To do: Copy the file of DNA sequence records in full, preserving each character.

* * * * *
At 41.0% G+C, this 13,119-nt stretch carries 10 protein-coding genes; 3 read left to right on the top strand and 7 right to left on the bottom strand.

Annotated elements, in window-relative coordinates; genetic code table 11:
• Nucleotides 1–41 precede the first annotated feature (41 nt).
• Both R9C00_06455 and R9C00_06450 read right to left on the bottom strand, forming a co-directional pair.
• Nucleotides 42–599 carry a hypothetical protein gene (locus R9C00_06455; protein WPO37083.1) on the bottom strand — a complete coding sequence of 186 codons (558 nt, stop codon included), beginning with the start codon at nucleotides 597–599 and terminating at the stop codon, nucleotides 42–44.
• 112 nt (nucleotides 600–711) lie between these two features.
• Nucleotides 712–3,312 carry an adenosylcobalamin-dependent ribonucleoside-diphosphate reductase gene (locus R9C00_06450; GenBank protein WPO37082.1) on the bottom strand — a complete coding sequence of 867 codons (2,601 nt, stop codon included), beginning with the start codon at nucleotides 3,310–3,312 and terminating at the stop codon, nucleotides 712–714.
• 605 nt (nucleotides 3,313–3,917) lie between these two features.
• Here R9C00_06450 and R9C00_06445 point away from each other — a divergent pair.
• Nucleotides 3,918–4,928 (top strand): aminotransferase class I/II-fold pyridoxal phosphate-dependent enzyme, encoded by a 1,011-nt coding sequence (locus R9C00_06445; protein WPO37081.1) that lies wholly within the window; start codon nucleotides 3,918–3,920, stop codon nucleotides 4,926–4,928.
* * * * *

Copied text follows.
At 41.0% G+C, this 13,119-nt stretch carries 10 protein-coding genes; 3 read left to right on the top strand and 7 right to left on the bottom strand.

Annotated elements, in window-relative coordinates; genetic code table 11:
• Nucleotides 1–41 precede the first annotated feature (41 nt).
• Both R9C00_06455 and R9C00_06450 read right to left on the bottom strand, forming a co-directional pair.
• Nucleotides 42–599 carry a hypothetical protein gene (locus R9C00_06455; protein WPO37083.1) on the bottom strand — a complete coding sequence of 186 codons (558 nt, stop codon included), beginning with the start codon at nucleotides 597–599 and terminating at the stop codon, nucleotides 42–44.
• 112 nt (nucleotides 600–711) lie between these two features.
• Nucleotides 712–3,312 carry an adenosylcobalamin-dependent ribonucleoside-diphosphate reductase gene (locus R9C00_06450; GenBank protein WPO37082.1) on the bottom strand — a complete coding sequence of 867 codons (2,601 nt, stop codon included), beginning with the start codon at nucleotides 3,310–3,312 and terminating at the stop codon, nucleotides 712–714.
• 605 nt (nucleotides 3,313–3,917) lie between these two features.
• Here R9C00_06450 and R9C00_06445 point away from each other — a divergent pair.
• Nucleotides 3,918–4,928 (top strand): aminotransferase class I/II-fold pyridoxal phosphate-dependent enzyme, encoded by a 1,011-nt coding sequence (locus R9C00_06445; protein WPO37081.1) that lies wholly within the window; start codon nucleotides 3,918–3,920, stop codon nucleotides 4,926–4,928.